And by golly, it turned out to be rather delicious! A transparent brick-red, the 2009 Darting Pinot Meunier had an unusually captivating bouquet of cherries, violets, iron and tobacco. It’s a light-bodied wine with no tannins to speak of, but what marvelous flavor! It started with a rush of ripe, red fruit before expanding into a satisfying white-pepper spiciness, finishing off with a bit of earth…Wines in this flavor family can easily become incontinent, letting their fruit become flabby or their spiciness spin out of control, but the Darting Pinot Meunier maintained its focus and composure…

Love the aromas: spicy black pepper and green herbs, loamy soil, on top of red apples and sour cherries. On the palate this sports refreshing acidity on a frame of noticeably grippy tannins. Plenty of fruit in the form of ripe cherries and plums, but I love the non-fruit complexity: black pepper, smoke, earth, cedar and dried roses. Very pleasant now, but this could improve over the next three to five years. 89 points.

Under Construction notice

Saint Gregory Pinot Meunier
(Mendocino, U.S.A. A blend: cut with 12% Pinotage.)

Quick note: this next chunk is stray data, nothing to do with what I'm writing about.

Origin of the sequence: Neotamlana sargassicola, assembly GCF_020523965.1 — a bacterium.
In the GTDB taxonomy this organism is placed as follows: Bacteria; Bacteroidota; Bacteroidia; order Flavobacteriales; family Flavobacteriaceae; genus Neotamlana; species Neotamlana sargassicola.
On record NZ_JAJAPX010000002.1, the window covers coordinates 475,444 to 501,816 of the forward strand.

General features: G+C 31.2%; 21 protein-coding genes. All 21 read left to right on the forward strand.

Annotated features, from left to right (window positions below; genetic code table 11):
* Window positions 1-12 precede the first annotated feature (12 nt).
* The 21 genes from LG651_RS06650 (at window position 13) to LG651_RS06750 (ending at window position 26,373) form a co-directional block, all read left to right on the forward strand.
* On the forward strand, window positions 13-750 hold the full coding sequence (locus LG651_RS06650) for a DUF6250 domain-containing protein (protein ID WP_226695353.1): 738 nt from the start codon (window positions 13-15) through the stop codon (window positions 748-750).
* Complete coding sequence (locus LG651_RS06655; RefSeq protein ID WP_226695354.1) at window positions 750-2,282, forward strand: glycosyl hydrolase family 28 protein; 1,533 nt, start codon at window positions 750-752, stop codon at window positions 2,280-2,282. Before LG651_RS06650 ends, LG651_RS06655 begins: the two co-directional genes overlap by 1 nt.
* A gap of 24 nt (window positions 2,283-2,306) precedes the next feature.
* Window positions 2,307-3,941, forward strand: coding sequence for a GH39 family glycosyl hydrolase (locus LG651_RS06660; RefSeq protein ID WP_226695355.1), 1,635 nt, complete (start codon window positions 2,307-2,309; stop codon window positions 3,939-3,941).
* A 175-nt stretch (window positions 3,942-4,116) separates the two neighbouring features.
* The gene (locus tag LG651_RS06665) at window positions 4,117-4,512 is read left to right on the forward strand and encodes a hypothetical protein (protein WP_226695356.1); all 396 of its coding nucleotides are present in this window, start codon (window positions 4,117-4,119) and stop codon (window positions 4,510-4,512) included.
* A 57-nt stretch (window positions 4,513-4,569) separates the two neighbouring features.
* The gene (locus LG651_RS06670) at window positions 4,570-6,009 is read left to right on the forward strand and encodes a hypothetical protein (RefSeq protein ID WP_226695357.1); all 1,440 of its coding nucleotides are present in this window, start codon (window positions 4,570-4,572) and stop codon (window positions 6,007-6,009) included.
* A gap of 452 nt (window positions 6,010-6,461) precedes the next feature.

• Retail offers of this wine listed by 1000 Corks
• Retail offers of this wine listed by Wine Searcher
• This wine's CellarTracker review pages.
• This wine's Wine Searcher "Tasting Notes" page.

Some quotations and facts about this wine:

This is a highly unusual wine made from a traditional Champagne grape variety, with 12% of the South African Pinotage variety blended in. Aromas like dried herbs and cedar, intriguing flavors like black tea and pomegranate juice and a beautiful balance between acidity, ripeness and a lightly tannic texture make a compelling combination. 91 points, Editors' Choice.

The nose shows red fruits, strawberry and cherry, and pencil lead. Tarter red fruits show on the palate, cranberry and redcurrant, along with sage and pencil lead. Flavors don’t change, but deepen on the mid-palate, while the pencil lead lingers on the finish. Tannins sneak up on the mid-palate and finish, smooth and drying. Drink with roast pork loin. Recommended. 88 points.

The 2012 Saint Gregory Pinot Meunier…is a redheaded beauty that's rarely found as a single varietal, and it has generous notes of gingerbread.

[P]ronounced earthy, mushroomy character, with some cherry fruit and noticeable tannins.

Color resembles Pinot Noir, vibrant red. This wine had a savory nose with hints of cherry, cola, mineralitly, earth, and toasted oak. Nice structure with medium tannin. The initial flavors remind me of pinot noir, but then their are rustic qualities to the wine. This medium bodied wine had interesting flavors, cherry, asian spice, roasted herbs. The acidity provided a nice "lift" and finished with toasty notes. Interesting wine. Grade: B